The Framers created the House and Senate to be very different institutions, on a fundamental level. Actually, on a number of fundamental levels.
First, they wanted the constituencies to be different. That’s an essential element in making checks and balances work. The president is elected by the electoral college, which in turn is more or less selected by popular vote (although not originally, but hey, one fight at a time), and can only serve four years at a time (let’s also set aside the newfangled term limit). Judges are chosen by the president, with advice and consent of the Senate. The House of Representatives is the People’s House, and consists of directly, popularly elected delegates who have to run for election every five minutes (or two years, which amounts to the same thing), and are therefore particularly attuned to popular whims, ripples and twitches, in real time. Senators, by contrast, are supposed to be somewhat above that fray, and are supposed to represent STATES, not groups of individual voters.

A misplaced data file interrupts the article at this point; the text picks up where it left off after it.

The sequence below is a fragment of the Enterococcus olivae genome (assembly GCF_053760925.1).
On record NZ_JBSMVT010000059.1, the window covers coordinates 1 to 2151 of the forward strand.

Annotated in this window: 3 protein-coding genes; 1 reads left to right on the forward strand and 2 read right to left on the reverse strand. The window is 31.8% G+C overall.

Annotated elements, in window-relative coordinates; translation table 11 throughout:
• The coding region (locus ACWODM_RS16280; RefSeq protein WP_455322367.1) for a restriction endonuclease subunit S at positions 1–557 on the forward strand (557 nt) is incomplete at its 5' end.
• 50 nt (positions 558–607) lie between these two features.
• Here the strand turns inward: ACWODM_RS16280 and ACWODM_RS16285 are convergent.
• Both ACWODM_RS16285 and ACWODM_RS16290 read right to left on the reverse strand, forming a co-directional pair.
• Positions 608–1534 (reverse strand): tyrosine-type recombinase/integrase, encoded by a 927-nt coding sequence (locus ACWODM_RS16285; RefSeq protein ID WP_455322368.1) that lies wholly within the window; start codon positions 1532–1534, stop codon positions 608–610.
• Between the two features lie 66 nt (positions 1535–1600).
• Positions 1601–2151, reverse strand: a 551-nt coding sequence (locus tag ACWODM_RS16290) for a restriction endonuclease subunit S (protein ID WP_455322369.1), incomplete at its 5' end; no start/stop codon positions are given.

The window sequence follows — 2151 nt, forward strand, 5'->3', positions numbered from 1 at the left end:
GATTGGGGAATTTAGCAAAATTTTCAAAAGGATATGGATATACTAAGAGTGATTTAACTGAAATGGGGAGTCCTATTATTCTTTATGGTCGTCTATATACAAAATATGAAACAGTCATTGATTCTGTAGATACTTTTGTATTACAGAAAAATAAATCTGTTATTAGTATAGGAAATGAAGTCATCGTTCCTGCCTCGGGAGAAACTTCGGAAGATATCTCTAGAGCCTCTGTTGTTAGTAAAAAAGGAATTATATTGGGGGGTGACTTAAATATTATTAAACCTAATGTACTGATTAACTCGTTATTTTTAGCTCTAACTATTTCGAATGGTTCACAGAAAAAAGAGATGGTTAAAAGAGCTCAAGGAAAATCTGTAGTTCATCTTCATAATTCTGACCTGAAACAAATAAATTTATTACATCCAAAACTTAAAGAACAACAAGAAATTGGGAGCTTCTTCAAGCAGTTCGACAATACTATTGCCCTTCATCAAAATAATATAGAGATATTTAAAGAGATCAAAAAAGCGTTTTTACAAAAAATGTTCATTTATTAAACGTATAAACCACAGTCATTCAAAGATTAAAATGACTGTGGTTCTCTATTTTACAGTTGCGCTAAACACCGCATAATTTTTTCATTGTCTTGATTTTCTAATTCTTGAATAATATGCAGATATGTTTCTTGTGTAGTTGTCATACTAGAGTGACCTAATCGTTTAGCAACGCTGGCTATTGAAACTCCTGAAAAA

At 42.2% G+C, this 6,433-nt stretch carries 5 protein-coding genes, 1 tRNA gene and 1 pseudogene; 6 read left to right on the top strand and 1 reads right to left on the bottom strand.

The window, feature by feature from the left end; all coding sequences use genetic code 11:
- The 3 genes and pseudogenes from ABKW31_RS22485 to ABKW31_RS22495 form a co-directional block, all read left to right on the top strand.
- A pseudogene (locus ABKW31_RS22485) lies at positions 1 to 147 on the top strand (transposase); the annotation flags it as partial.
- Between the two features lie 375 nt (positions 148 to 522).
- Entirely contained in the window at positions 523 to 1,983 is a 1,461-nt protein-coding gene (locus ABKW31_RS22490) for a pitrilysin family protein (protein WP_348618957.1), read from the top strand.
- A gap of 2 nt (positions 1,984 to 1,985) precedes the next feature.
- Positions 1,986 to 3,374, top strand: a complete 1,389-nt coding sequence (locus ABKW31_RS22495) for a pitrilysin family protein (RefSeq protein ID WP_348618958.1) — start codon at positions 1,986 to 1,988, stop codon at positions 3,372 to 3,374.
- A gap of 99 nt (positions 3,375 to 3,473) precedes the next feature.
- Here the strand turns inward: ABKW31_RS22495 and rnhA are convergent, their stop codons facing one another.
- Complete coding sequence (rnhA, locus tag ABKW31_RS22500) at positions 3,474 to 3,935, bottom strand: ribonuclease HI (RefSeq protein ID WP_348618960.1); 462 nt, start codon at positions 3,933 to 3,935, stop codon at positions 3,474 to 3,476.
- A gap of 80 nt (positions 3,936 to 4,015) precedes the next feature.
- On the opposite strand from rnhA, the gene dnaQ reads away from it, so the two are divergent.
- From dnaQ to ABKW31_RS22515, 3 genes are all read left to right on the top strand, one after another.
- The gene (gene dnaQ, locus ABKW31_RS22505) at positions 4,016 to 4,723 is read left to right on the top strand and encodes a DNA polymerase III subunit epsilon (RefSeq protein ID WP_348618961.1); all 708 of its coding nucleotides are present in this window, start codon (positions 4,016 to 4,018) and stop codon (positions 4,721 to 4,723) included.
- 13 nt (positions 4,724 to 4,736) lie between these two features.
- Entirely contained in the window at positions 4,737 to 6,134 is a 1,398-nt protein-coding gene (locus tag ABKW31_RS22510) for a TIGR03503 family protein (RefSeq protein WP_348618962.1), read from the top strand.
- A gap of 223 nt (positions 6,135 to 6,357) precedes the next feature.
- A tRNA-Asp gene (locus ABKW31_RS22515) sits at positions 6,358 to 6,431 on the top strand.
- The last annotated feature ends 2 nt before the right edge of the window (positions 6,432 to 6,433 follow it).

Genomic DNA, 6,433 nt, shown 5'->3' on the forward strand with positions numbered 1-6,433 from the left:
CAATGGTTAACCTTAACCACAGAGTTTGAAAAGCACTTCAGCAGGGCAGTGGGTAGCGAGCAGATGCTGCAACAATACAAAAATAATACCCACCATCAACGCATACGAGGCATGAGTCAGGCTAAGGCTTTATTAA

Also, in connection with the idea that senators represent states rather than aggregations of individuals, each state has two, and only two. The idea being that we have the House for the sake of more populous states, and the senate to even things out a bit for the smallest states. At least, thank goodness, in all the “reforms” since the late 18th century, we haven’t done to the U.S. Senate what we’ve done here in South Carolina — utterly destroying the very notion of the senate as a thing apart by imposing single-member districts on it, just as we did to the House.
Nevertheless, what we have done is turn the U.S. Senate into another House, only with longer terms. Which sort of defeats the purpose of a bicameral legislature.
Read the whole article here.
Tuesday, December 14, 2010
So why NOT repeal the 17th Amendment?
So why NOT repeal the 17th Amendment? BRADWARTHEN.COM